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Nigeria’s Boko Haram militants attack Cameroon and Niger

By Tajuddin
Feb 9th, 2015
Boko Haram take fighting styles of Somalia's Shebab ,and ignited priming war in neighbor countries, which could destabilize these countries

Boko Haram take fighting styles of Somalia’s Shebab ,and ignited priming war in neighbor countries, which could destabilize these countries

Yaounde, Cameroon ( Agencies + DIPLOMAT.SO) – The Nigeria-based Islamic extremist group Boko Haram escalated its attacks in neighboring countries Monday, as a car bomb exploded in one Niger town repeatedly targeted by the militants and residents said other fighters in Cameroon had abducted 20 people aboard a public bus.

A huge explosion rang out in the Niger town of Diffa about 3 p.m. Monday, according to Hassan Maina, who said casualties were seen being taken to a hospital. There was not immediately a toll for the attack, which was near a customs office.

Boko Haram is well known for car bombings and suicide bombings within Nigeria during its five-year insurgency, but the group had not carried out such assaults within neighboring countries.

Monday’s bombing comes as Niger’s lawmakers are due to vote on a plan to send troops to help Nigeria rout the terror group blamed for 10,000 deaths over the past year. Niger, Chad, Cameroon and Benin have pledged to help Nigeria create a force with as many as 8,750 troops to fight Boko Haram.

As a result, Boko Haram has vowed to attack those countries promising to aid Nigeria. On Monday, residents in northern Cameroon said three towns there had been targeted by Boko Haram.

In northern Cameroon, the fighters seized a bus with 20 people aboard in Koza late Sunday and then drove it back toward the Nigerian border, some 11 miles (18 kilometers) away, resident Bouba Kaina told The Associated Press by telephone.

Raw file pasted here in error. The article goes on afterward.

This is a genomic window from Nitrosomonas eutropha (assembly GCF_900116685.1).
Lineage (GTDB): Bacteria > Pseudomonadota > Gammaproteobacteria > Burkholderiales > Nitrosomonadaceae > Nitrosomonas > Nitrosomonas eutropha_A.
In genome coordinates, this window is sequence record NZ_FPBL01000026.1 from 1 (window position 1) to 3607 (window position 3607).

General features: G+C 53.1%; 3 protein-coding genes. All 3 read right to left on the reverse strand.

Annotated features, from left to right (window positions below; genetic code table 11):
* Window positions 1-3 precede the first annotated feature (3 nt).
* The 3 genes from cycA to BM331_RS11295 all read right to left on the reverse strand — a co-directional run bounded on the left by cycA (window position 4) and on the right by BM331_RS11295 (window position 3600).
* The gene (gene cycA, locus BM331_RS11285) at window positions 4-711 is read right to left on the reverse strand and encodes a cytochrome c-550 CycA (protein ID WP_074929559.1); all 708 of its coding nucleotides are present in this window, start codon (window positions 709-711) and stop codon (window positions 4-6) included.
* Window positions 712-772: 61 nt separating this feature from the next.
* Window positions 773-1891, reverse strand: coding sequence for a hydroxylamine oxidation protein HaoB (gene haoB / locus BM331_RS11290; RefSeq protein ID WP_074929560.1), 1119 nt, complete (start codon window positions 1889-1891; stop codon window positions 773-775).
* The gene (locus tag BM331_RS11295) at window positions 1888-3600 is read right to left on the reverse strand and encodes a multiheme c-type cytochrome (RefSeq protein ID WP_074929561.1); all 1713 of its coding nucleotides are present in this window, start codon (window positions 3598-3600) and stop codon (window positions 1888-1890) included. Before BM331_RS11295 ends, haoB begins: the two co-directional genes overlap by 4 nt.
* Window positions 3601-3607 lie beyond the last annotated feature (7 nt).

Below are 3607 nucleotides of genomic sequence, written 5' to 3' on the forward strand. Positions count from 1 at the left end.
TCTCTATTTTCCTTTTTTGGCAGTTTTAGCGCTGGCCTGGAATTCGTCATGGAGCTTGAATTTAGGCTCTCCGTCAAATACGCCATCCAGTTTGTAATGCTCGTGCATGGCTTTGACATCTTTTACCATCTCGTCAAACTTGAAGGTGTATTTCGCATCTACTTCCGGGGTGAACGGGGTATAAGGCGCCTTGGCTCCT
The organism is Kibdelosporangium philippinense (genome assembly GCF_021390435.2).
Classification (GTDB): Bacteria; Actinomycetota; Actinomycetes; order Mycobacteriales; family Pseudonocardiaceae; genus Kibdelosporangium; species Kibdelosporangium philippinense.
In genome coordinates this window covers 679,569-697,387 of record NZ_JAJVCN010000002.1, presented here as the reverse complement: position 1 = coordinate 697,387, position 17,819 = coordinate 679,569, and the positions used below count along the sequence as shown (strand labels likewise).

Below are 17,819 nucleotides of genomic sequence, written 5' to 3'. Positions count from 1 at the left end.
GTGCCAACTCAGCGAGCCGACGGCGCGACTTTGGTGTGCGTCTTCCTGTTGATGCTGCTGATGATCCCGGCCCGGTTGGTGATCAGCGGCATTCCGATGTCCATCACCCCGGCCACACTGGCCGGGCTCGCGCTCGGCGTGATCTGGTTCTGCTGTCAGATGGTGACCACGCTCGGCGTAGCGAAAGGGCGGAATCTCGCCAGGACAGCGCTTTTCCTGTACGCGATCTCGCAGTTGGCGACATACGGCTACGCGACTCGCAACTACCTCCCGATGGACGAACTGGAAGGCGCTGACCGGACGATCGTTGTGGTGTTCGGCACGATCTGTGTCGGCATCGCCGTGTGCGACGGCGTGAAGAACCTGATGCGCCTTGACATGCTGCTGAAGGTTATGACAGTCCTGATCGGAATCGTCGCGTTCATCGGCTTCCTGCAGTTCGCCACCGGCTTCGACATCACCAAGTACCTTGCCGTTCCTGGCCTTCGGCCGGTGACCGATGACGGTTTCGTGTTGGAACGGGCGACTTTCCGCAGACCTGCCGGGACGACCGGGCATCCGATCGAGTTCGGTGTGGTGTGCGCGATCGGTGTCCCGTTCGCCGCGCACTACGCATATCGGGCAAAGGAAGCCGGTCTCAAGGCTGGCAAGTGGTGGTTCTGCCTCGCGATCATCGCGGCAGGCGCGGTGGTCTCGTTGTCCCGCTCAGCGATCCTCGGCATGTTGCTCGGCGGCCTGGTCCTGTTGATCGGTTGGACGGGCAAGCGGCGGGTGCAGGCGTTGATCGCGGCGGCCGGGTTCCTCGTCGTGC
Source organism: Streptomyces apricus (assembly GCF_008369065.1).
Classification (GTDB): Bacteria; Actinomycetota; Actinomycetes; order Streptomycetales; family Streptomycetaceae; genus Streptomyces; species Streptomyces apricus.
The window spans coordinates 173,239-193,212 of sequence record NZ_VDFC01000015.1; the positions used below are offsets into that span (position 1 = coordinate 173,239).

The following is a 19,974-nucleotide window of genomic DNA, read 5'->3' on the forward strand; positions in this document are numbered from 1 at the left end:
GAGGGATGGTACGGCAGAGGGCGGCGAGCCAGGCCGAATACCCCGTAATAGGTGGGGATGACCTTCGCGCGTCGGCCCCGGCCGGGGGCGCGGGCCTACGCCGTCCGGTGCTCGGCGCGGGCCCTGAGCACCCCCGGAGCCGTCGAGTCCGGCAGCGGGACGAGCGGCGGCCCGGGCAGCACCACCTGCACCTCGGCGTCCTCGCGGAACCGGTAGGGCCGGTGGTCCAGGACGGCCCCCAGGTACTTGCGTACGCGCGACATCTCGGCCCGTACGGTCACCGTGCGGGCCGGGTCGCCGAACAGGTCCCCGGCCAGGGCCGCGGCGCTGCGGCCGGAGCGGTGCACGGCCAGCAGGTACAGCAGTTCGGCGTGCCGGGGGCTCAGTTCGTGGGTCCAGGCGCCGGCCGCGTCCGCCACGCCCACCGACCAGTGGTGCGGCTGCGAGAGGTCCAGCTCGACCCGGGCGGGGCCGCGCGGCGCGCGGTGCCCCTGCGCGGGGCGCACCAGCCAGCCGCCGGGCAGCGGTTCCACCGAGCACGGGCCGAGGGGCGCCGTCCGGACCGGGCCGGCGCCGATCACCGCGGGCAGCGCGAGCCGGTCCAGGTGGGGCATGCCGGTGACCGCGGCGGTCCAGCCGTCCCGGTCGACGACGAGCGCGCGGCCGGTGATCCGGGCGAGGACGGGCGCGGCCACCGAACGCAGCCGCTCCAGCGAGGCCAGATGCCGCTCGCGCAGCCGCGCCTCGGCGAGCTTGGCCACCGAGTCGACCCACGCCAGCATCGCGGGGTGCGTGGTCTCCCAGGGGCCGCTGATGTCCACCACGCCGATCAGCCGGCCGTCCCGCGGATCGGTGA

Early Monday, another Cameroonian town, Kolofata, was attacked by extremists who looted food and livestock. The town had recently been retaken by Chadian troops who have been helping Cameroon fight Boko Haram.

Diffa, the Niger town where the bombing went off Monday, already had seen three previous attacks since Friday by the group including an overnight gunbattle that lasted until Monday morning.

“Gunfire and heavy explosions were heard throughout the night until the early hours of the morning,” said Adam Boukar, who runs a radio station in Diffa.

Nigeria’s Islamic extremists Boko Haram pushed their conflict further into neighboring countries with attacks on Cameroon and Niger.

Nearly a year ago Boko Haram abducted more than 200 Nigerian schoolgirls who remain missing.

To mobilize a regional response to Boko Haram, officials from neighboring countries and the African Union met in Cameroon’s capital, Yaounde, on Saturday and pledged to create a force of as many as 8,750 troops with soldiers from Nigeria, Chad, Cameroon, Niger and Benin. Chad is to command the force from its capital, N’Djamena. Officials said the force could be deployed as early as next month, though funding issues could delay its launch.

Chad Forces

Chad Forces

Boko Haram scoffed at the regional effort.

Boko Haram has scoffed at the regional effort, most recently in a video posted on YouTube by the group’s leader, Abubakar Shekau.

“You are sending 7,000 of your soldiers. Why don’t you send 7 million? The 7,000 is little and we can kill them step by step … Your soldiers are infidels and God’s soldiers are victorious,” he said.

Shekau also urged the people of Chad and Cameroon to renounce democracy to be true Muslims. He ridiculed the force planned by “you tyrants of Africa” and told Chad’s President Idriss Deby that he will “burn in hellfire.”

Nigerian Army

Nigerian Army

Four nations to deploy 8,700-strong force to fight Boko Haram

Nigeria and its four neighbour­ing nations at the weekend pledged to deploy 8,700 troops, police and civil­ians as part of a regional effort to fight Boko Ha­ram militants.

“The representatives of Be­nin, Cameroon, Niger, Nige­ria and Chad have announced contributions totalling 8,700 military personnel, police and civilians,” the countries said in a statement after a meet­ing in Cameroon’s capital Yaounde.

The announcement came out of a three-day summit fo­cused on organising the force that will battle the militants.